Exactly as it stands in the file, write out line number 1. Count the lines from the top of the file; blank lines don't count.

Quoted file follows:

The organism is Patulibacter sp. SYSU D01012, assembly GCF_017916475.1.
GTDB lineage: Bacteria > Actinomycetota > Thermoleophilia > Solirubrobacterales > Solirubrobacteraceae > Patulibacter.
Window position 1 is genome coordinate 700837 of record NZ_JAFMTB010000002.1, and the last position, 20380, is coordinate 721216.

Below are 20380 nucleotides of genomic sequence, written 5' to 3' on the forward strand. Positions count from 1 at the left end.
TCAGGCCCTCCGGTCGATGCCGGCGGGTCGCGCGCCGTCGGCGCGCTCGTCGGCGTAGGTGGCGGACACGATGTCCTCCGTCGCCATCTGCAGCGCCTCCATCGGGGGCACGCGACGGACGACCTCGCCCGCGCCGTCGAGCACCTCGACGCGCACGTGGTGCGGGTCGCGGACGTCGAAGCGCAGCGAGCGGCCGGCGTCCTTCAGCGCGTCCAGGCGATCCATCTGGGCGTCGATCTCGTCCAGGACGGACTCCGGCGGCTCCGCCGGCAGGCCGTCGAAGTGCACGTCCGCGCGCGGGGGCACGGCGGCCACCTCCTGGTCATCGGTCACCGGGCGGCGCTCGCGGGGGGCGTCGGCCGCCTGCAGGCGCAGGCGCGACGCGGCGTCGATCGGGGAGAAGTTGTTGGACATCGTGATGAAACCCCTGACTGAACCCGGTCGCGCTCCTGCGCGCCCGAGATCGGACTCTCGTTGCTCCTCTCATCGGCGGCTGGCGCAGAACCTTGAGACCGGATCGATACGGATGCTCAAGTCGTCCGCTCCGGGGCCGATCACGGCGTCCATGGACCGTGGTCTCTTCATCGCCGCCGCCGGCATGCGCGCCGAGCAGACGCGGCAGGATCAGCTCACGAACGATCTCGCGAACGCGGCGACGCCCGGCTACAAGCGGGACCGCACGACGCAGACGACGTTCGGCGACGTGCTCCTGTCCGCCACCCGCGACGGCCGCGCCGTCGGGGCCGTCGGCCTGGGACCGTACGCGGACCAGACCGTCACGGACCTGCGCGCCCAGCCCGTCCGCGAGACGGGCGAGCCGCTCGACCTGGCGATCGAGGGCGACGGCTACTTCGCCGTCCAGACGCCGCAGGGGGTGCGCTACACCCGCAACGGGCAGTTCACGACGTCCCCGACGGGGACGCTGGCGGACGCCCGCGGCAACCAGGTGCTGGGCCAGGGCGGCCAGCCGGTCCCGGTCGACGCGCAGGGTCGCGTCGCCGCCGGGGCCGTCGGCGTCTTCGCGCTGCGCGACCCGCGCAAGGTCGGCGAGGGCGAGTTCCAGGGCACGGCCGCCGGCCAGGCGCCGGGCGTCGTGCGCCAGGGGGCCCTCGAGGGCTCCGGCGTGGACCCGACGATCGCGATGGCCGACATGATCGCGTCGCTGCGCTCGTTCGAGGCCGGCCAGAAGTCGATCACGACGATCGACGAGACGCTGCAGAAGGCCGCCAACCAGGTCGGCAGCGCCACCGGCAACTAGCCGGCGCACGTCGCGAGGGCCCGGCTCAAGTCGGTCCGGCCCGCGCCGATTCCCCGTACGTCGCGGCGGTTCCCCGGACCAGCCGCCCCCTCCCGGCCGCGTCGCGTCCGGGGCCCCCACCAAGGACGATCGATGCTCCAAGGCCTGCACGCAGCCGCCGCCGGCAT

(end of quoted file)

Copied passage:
The organism is Patulibacter sp. SYSU D01012, assembly GCF_017916475.1.